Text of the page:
The College conducts a Primary Prevention and Awareness Program (PPAP) for all incoming students and new employees. The PPAP advises campus community members that the College prohibits the offenses of dating violence, domestic violence, sexual assault and stalking. They are also informed of the topics discussed below, including relevant definitions, risk reduction, and bystander intervention.

Crime Definitions

Crime Type (Missouri Revised Statues)

Definitions

Dating ViolenceThe institution has determined, based on good-faith research, that Missouri law does not define the term dating violence.
Domestic Violence

Missouri's protective order statutes provide the following definitions (Mo. Rev. Stat. § 455.010):

  • "Domestic violence" is abuse or stalking committed by a family or household member.
  • "Family" or "household member", [includes] spouses, former spouses, any person related by blood or marriage, persons who are presently residing together or have resided together in the past, any person who is or has been in a continuing social relationship of a romantic or intimate nature with the victim, and anyone who has a child in common regardless of whether they have been married or have resided together at any time.

In addition, Missouri criminal statutes include various degrees of the crime "Domestic Assault," as follows:

  • Domestic Assault, First Degree (Mo. Rev. Stat. § 565.072): A person commits the offense of domestic assault in the first degree if he or she attempts to kill or knowingly causes or attempts to cause serious physical injury to a domestic victim, as the term "domestic victim" is defined under section 565.002.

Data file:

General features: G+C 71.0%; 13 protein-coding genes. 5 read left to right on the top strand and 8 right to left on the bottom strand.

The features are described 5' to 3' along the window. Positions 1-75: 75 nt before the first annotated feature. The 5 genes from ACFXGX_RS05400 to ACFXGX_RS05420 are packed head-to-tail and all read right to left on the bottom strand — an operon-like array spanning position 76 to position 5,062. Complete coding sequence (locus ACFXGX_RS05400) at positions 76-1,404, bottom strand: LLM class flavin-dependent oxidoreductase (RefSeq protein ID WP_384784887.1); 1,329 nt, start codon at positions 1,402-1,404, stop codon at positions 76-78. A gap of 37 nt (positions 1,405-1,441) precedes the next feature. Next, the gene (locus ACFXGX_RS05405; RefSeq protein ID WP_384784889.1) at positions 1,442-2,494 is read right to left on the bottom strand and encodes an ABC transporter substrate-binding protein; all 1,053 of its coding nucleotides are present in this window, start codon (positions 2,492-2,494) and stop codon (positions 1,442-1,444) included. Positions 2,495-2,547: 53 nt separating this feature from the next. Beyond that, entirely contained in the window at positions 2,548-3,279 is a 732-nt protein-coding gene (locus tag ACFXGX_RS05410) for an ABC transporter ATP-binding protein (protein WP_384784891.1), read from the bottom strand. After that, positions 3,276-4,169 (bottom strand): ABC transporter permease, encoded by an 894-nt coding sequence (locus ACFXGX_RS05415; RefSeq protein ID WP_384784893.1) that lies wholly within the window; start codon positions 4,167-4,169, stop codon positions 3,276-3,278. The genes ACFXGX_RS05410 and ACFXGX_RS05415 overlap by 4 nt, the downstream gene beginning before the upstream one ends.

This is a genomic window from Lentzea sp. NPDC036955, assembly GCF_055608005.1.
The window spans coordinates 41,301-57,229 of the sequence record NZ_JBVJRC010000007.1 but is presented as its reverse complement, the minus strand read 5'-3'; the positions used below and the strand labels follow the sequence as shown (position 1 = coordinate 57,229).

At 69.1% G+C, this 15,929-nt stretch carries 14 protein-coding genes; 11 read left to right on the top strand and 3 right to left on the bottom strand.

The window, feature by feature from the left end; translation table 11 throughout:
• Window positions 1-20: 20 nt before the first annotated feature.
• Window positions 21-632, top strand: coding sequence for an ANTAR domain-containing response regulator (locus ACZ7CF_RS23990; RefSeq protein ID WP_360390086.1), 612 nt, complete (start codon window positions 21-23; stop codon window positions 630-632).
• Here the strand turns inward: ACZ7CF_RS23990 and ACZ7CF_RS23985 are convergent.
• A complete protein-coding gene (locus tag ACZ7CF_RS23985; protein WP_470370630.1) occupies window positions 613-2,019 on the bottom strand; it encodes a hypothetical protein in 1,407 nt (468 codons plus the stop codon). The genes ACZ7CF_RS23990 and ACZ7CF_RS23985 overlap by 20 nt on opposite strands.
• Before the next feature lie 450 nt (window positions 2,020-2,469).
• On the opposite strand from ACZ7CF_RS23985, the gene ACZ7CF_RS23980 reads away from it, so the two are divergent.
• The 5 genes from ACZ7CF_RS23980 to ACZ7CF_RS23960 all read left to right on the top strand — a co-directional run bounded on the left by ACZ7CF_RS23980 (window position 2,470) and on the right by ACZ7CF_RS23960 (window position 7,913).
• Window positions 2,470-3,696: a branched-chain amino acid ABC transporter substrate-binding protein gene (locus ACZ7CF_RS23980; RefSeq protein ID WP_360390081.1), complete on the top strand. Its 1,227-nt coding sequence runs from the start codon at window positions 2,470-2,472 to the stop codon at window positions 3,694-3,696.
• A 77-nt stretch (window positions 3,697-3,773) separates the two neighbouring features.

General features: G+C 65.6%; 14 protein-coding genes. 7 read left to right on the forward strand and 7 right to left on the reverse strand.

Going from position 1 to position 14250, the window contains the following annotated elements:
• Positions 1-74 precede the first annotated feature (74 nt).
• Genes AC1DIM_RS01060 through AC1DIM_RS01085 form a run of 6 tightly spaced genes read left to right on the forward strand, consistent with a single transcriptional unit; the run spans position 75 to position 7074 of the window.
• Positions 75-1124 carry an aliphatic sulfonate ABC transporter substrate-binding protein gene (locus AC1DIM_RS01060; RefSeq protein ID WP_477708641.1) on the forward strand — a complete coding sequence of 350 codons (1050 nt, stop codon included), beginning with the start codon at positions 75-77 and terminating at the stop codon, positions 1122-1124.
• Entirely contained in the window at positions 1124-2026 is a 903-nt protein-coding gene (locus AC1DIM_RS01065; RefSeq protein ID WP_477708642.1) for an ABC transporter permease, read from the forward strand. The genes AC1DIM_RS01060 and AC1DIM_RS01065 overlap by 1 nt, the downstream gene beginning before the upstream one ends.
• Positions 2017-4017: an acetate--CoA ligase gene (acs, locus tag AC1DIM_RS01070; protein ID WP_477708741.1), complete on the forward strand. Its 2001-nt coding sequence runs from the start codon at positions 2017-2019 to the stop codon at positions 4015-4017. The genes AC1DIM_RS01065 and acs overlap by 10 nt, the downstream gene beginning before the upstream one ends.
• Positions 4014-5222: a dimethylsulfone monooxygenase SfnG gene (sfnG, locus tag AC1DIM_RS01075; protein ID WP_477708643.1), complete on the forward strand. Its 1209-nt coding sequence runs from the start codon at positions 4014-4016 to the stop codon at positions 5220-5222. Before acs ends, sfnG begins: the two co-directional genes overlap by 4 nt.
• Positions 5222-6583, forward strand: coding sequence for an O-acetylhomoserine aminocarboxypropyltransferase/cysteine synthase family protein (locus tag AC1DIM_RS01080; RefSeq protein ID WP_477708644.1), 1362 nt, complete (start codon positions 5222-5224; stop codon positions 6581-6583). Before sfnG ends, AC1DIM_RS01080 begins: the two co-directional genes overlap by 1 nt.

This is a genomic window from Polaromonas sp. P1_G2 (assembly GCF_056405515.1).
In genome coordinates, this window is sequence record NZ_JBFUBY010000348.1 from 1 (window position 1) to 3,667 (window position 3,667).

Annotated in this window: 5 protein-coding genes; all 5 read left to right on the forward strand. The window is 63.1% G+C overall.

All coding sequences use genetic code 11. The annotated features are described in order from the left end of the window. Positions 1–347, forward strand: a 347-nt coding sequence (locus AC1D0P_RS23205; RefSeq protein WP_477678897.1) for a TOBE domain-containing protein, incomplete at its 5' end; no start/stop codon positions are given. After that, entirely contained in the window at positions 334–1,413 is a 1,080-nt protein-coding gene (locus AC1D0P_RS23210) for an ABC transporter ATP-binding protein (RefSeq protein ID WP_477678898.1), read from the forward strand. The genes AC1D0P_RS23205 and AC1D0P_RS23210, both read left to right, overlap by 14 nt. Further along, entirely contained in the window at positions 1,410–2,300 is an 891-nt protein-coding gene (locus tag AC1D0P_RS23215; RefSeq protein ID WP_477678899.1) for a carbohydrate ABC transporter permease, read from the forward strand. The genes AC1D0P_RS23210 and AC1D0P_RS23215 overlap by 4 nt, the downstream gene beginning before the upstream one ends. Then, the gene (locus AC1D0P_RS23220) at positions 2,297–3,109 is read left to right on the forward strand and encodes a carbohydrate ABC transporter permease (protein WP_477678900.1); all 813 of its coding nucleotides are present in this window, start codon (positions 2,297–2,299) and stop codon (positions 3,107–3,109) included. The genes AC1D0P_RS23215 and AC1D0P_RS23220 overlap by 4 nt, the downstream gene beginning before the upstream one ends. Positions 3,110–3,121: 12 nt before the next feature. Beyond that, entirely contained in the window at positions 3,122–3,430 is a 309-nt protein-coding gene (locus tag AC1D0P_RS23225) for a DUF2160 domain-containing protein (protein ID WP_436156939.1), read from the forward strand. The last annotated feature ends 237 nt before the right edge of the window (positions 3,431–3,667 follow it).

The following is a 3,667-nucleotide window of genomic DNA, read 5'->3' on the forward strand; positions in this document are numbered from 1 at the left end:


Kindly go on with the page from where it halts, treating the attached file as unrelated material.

• Mo Rev. Stat. § 565.002(6) indicates that a "domestic victim" is a household or family member as the term "family" or "household member" is defined in 455.010, including any child who is a member of the household or family.
  • Domestic Assault in the Second Degree (Mo. Rev. Stat. § 565.073): A person commits the offense of domestic assault in the second degree if the act involves a domestic victim, as the term "domestic victim" is defined under section 565.002, and he or she: (1) Knowingly causes physical injury to such domestic victim by any means, including but not limited to, use of a deadly weapon or dangerous instrument, or by choking or strangulation; or (2) Recklessly causes serious physical injury to such domestic victim; or (3) Recklessly causes physical injury to such domestic victim by means of any deadly weapon.
  • Domestic Assault, Third Degree (Mo. Rev. Stat. § 565.074): A person commits the offense of domestic assault in the third degree if he or she attempts to cause physical injury or knowingly causes physical pain or illness to a domestic victim, as the term "domestic victim" is defined under section 565.002.
  • Domestic Assault in the Fourth Degree (Mo. Rev. Stat. § 565.076): A person commits the offense of domestic assault in the fourth degree if the act involves a domestic victim, as the term "domestic victim" is defined under section 565.002, and: (1) The person attempts to cause or recklessly causes physical injury, physical pain, or illness to such domestic victim; (2) With criminal negligence the person causes physical injury to such domestic victim by means of a deadly weapon or dangerous instrument; (3) The person purposely places such domestic victim in apprehension of immediate physical injury by any means; (4) The person recklessly engages in conduct which creates a substantial risk of death or serious physical injury to such domestic victim; (5) The person knowingly causes physical contact with such domestic victim knowing he or she will regard the contact as offensive; or (6) The person knowingly attempts to cause or causes the isolation of such domestic victim by unreasonably and substantially restricting or limiting his or her access to other persons, telecommunication devices or transportation for the purpose of isolation.